In this post, I’ll explore a few major themes from Gladwell’s book that inform a discussion about creating and celebrating professional opportunities in our community  …and I promise that I won’t ruin all of the stories from Outliers for you – *although* the book has been out for 10 years now, so it’s not exactly as if this is a spoiler alert!!!

Ultimately, Gladwell’s argument in Outliers is that success is really about opportunity, and that access to opportunity is shaped greatly by context. Including that:

It’s about timing  – turns out that Bill Gates came of age precisely at a crucial moment when programming because more technically interesting (and fun), but he also had access to a terminal when he was a teenager at a time when most college professors of computer science didn’t. He showed up on the scene as a young professional with a tremendous technical advantage and turned out to be pretty much the only person in the world who had his particular quantity and quality of experience.

So, when I think about operationalizing this idea of “when,” I am reminded of the advice to “be here, now” and recognize that there are so many ways that the world of work is changing, such that jobs and ways of working that we have available to us now simply didn’t exist 10 years ago. Putting this reality together with awareness of story, what I see is that we need to be bringing story finding to seek out stories about today’s world of work that simply don’t tend to get told in our community. Our institutions can find and share more stories of linguists who creatively apply their linguistics training in myriad contexts beyond and within the academic one, including – and perhaps especially – those folks who are working in technology in ways that extend beyond computational linguistics.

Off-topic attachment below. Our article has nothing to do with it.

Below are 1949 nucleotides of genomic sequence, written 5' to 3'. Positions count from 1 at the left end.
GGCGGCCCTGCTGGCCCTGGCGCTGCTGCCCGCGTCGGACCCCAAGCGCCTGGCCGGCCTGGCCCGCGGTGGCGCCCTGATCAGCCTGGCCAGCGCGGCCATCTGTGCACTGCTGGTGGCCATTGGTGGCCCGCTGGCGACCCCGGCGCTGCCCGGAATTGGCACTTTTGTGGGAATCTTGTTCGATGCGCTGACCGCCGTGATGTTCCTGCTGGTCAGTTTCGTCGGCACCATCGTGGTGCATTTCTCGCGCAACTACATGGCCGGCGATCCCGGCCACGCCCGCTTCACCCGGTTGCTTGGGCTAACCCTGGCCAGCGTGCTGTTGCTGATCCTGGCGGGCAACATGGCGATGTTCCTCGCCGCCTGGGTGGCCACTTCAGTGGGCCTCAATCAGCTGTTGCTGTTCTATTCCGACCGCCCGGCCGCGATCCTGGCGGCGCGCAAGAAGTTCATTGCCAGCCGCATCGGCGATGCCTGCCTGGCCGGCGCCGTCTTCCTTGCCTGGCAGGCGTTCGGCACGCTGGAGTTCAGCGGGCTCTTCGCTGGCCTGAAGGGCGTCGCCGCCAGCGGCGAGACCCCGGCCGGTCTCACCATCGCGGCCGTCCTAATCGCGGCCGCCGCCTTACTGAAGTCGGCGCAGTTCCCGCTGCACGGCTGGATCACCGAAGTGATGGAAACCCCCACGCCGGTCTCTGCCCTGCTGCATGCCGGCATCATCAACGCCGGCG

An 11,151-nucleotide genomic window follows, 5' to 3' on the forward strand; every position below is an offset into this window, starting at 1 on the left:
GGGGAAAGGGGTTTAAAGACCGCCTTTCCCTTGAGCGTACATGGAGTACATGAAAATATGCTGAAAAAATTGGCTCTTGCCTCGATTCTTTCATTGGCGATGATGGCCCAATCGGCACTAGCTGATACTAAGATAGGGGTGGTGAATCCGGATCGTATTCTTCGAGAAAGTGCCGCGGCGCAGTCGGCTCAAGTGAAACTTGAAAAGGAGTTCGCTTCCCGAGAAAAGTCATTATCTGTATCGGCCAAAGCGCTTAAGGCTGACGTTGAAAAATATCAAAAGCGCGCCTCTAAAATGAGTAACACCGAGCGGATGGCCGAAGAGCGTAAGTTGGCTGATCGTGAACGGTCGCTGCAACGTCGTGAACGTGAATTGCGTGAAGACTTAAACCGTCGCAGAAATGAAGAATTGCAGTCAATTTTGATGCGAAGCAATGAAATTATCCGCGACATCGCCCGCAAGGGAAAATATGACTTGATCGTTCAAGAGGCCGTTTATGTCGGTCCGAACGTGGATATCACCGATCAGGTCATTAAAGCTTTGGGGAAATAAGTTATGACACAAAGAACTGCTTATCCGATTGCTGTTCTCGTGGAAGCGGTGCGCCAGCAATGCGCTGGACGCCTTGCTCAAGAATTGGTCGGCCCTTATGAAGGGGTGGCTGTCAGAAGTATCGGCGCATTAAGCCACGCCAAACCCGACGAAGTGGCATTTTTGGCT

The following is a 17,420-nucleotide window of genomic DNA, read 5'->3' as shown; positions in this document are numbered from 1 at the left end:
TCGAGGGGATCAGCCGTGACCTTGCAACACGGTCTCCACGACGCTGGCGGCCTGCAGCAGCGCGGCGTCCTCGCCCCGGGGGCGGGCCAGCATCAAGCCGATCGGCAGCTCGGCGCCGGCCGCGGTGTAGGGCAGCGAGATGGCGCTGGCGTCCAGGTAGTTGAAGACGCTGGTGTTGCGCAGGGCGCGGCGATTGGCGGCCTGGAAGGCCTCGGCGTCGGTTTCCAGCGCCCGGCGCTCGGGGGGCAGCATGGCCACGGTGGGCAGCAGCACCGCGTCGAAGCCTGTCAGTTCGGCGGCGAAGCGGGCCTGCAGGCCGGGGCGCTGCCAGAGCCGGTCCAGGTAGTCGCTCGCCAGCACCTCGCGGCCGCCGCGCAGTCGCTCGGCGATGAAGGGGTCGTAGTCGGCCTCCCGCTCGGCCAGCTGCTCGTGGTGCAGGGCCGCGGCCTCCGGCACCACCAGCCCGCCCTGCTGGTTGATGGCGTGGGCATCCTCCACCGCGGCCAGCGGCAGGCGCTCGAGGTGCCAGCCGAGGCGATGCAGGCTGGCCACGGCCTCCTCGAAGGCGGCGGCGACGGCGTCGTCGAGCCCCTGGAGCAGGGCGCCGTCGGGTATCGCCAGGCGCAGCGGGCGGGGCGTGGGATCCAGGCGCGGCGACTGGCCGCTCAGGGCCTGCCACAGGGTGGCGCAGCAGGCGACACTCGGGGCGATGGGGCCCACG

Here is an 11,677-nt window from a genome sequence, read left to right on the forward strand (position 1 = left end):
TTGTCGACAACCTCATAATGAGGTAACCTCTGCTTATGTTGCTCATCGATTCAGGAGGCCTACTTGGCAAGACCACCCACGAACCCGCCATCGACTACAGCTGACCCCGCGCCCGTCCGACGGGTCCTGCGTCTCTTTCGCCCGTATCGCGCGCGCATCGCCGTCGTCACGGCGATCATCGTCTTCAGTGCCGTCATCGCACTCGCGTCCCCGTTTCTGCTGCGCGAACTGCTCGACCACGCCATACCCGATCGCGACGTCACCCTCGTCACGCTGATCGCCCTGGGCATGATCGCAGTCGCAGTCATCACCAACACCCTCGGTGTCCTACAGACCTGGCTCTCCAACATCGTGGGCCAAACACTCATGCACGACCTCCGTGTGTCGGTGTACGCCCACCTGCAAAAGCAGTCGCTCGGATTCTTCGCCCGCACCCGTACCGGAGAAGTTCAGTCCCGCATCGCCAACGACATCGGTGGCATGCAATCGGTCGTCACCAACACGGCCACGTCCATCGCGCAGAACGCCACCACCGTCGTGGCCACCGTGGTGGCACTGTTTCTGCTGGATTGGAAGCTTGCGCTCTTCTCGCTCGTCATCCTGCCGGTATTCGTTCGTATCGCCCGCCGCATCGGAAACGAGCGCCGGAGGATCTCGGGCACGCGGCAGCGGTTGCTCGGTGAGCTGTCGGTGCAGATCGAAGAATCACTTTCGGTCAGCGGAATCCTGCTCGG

It’s about (getting opportunities to) practice.  In Outliers, Gladwell points to the (often overlooked) factor in the success of The Beatles as the amount of stage time they got in Hamburg Germany as they were starting out. Turns out, they played for upwards of 8 hours a day and for months at a time.  According to his calculations, this resulted in their having nearly 10,000 hours of playing together before their big break. Not only did this practice make each of them technically better as musicians, it made them better as a band, since it made them better listeners, it expanded their repertoire, it developed their willingness to try things  out and take creative risks because of their awareness and appreciation of their abilities. So too with Bill Gates, crucial time that he spent practicing made the difference when it came to striking out professionally: when you have experience, you get heard as having confidence.